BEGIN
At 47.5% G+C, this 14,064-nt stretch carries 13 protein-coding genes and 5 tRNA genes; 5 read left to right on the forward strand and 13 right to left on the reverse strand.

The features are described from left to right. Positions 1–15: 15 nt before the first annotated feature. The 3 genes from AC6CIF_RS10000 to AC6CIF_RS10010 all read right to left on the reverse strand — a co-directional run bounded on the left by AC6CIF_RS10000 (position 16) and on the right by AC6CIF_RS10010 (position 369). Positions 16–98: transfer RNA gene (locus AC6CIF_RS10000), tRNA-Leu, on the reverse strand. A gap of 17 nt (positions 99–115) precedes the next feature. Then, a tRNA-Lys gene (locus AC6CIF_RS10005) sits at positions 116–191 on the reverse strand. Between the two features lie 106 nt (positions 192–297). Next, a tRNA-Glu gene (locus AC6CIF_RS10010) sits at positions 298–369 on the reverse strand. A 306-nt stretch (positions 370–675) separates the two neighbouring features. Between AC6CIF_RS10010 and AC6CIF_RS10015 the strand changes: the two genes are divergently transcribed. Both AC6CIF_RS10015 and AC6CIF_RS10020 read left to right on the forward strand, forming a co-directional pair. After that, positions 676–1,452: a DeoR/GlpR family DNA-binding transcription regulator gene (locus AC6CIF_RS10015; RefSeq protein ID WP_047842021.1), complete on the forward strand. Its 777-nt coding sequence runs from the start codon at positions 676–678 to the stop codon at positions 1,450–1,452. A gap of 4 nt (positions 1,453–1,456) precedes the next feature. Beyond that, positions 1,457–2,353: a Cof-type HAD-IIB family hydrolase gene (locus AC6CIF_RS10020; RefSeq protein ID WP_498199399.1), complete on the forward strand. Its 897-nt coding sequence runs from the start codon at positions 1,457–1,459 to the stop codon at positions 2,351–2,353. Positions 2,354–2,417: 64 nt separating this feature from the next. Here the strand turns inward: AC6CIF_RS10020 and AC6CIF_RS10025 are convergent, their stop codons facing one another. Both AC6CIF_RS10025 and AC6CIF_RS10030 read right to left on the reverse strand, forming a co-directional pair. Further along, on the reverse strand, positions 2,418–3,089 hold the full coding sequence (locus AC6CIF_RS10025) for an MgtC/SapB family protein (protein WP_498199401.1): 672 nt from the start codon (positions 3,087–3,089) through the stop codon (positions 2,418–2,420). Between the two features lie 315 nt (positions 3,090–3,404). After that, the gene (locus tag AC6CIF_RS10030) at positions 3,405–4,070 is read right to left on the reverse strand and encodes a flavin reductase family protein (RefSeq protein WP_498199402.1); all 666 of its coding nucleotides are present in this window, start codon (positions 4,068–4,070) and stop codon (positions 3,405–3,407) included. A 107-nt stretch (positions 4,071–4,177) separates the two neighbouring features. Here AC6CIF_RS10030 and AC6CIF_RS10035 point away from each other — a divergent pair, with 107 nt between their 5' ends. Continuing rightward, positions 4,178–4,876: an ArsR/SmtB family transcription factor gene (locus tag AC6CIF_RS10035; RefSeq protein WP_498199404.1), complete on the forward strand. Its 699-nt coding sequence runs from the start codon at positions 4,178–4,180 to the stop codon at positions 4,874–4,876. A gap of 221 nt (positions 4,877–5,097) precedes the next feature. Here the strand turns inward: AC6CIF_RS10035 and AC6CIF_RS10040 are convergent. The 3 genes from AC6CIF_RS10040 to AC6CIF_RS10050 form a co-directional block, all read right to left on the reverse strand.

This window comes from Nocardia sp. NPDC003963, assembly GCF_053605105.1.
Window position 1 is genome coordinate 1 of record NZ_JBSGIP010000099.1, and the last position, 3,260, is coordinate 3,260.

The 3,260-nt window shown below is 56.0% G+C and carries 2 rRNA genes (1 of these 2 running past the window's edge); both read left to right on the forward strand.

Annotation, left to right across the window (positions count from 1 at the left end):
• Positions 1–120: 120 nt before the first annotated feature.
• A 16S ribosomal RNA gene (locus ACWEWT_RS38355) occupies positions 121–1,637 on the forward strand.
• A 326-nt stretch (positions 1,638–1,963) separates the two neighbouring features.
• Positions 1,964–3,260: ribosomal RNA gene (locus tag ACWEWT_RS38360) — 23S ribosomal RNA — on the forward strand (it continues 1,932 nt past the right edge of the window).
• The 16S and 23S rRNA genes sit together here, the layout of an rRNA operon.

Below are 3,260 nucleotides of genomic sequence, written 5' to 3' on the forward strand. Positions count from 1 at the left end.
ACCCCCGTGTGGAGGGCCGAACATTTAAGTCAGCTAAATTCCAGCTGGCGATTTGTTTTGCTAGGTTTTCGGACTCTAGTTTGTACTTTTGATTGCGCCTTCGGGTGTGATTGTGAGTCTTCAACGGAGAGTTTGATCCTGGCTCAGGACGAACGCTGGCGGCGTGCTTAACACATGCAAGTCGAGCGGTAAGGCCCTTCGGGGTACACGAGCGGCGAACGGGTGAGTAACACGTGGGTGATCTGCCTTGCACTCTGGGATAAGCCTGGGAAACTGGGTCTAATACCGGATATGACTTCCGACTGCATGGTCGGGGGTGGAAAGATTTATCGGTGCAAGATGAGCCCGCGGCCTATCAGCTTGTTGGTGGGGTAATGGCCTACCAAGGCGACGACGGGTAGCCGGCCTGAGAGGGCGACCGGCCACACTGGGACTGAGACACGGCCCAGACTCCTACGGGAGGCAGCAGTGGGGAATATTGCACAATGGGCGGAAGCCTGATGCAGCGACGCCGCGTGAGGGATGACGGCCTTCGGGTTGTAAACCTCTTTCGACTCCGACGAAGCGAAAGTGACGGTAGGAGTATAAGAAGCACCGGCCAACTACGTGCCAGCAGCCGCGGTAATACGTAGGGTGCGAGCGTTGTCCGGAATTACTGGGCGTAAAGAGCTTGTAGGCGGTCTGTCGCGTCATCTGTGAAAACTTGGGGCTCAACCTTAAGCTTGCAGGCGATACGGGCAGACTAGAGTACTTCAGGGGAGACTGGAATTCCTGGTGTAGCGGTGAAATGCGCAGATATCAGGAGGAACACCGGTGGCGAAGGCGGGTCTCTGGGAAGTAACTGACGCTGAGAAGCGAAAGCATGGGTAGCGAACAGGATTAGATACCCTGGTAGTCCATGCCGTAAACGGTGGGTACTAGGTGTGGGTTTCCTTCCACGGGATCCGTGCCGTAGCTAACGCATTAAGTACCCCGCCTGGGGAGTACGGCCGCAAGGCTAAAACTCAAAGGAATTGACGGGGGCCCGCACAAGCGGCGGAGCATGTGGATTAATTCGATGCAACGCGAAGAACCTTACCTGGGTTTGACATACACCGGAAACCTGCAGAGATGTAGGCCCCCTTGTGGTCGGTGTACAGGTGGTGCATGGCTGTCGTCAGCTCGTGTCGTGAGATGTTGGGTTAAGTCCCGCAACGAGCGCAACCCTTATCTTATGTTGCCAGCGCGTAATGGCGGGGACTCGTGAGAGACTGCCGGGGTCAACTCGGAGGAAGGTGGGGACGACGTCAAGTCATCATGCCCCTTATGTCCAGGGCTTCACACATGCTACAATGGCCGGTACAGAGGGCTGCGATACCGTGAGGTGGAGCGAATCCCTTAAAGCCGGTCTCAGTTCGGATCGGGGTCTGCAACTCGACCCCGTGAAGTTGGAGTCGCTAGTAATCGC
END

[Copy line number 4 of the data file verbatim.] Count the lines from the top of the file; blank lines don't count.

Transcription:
Window position 1 is genome coordinate 1 of record NZ_JBSGIP010000099.1, and the last position, 3,260, is coordinate 3,260.